For centuries the peoples of Kilimanjaro successfully coexisted with wildlife; but an escalating population and development’s inevitable pull has shattered this fine balance. Ironically it will take immense effort by man to resolve the crisis by determining new guidelines for wildlife to survive in this shifting world. It is an intricate process, the success of which is rooted in supporting the people of Enduimet, whilst protecting their natural world. It relies on the communities’ total involvement and commitment in producing an equation that benefits all.

maasai and rangers

Enduimet’s population and the land they inhabit are a reflection of their deeply rooted culture, lifestyles and traditions. The sun-scorched flatlands of Sinya reflect the strong, durable and infinite nature of the Maasai and WaArusha people who are pastoralists. In contrast, the fertile and productive slopes of East-West Kilimanjaro reflect the progressive nature of the WaChagga, WaPare and WaMeru people who are agriculturalists.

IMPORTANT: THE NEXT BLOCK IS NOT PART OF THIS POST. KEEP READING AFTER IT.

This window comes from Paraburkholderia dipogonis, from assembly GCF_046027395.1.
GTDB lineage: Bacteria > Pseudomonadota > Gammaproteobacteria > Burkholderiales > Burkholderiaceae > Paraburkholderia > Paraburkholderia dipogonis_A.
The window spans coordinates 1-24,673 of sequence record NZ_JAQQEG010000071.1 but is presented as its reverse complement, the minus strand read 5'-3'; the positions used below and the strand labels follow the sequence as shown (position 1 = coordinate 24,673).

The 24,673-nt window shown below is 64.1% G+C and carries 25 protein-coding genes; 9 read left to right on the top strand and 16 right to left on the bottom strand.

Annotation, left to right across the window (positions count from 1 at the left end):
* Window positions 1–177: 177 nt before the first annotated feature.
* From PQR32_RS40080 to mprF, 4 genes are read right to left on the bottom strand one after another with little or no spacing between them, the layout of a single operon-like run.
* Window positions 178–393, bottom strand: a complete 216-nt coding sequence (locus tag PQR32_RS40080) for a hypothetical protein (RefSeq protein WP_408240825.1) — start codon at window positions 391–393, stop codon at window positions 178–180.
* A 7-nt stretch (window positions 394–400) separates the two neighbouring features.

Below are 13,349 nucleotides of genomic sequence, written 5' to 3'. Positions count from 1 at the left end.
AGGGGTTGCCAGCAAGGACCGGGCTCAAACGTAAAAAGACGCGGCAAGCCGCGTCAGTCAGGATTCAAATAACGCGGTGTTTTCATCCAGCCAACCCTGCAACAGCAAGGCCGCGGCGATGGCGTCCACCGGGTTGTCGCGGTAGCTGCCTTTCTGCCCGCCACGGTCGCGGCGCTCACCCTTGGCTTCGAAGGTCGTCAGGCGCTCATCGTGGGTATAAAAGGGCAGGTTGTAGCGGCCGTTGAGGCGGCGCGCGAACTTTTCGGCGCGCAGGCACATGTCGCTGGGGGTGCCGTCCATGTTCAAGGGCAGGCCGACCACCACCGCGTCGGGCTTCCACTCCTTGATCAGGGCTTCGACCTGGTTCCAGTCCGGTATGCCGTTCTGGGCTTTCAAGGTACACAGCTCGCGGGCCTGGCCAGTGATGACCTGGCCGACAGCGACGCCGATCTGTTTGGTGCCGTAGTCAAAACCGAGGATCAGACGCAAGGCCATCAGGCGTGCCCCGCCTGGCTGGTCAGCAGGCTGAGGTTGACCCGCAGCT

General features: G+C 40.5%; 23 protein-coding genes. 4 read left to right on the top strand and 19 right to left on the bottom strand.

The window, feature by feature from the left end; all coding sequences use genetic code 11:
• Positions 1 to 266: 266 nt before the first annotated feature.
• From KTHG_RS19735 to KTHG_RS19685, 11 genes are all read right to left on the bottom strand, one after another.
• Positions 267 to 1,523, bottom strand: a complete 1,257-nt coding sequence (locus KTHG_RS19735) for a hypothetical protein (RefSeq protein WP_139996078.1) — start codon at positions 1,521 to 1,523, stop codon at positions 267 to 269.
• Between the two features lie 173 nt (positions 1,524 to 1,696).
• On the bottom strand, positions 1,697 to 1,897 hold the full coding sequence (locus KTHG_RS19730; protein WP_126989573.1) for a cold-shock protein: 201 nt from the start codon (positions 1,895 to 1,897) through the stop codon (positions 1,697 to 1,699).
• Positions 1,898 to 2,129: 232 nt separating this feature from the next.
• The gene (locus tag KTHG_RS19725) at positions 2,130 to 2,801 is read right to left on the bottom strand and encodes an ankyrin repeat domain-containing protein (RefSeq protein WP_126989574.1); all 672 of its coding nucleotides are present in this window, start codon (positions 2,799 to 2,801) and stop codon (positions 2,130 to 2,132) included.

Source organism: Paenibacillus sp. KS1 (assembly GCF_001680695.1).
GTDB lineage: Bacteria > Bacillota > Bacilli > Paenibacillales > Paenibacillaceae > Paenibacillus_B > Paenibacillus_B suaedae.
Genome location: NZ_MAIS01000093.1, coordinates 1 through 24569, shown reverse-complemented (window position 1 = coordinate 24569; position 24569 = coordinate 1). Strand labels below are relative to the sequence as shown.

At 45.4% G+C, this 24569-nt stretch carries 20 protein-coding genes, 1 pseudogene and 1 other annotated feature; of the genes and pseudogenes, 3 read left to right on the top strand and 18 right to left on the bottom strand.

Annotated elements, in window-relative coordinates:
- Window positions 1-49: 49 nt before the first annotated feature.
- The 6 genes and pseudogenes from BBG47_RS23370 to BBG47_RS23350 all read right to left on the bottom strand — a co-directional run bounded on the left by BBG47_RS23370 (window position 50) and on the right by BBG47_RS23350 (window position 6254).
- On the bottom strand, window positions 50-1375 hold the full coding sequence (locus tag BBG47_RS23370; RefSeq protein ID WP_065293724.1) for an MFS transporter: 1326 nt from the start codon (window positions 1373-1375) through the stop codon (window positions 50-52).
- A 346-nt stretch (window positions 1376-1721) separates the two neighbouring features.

Sadly, only drought and disease keep livestock in check rather than more effective and controlled measures. Conflict over land threatens nature itself, as the world gets smaller, particularly amongst the lush foothills of Kilimanjaro and areas including water catchments.  But Enduimet Wildlife Management Area (WMA) represents change and a quality of life that supports wildlife.

rangers follow elles

Protecting wildlife through trained Anti-Poaching units manned by local communities, assistance in education, improved methods of self-sufficiency, and guidance in sustainable farming methods and soil conservation are huge steps forward.   Sustainable income through responsible tourism is also an enormous incentive to preserve wildlife, and it brings a whole new meaning to productive conservation.

The ‘Enduimet WMA Watch’ faces huge challenges, but they share a growing desire to harvest a lifestyle that benefits the community through the projection of its wildlife. The signs of change are everywhere and point to tomorrow’s success and an environment conducive to wildlife’s survival.



By Colleen Hogg

March, 2013 – Tanzania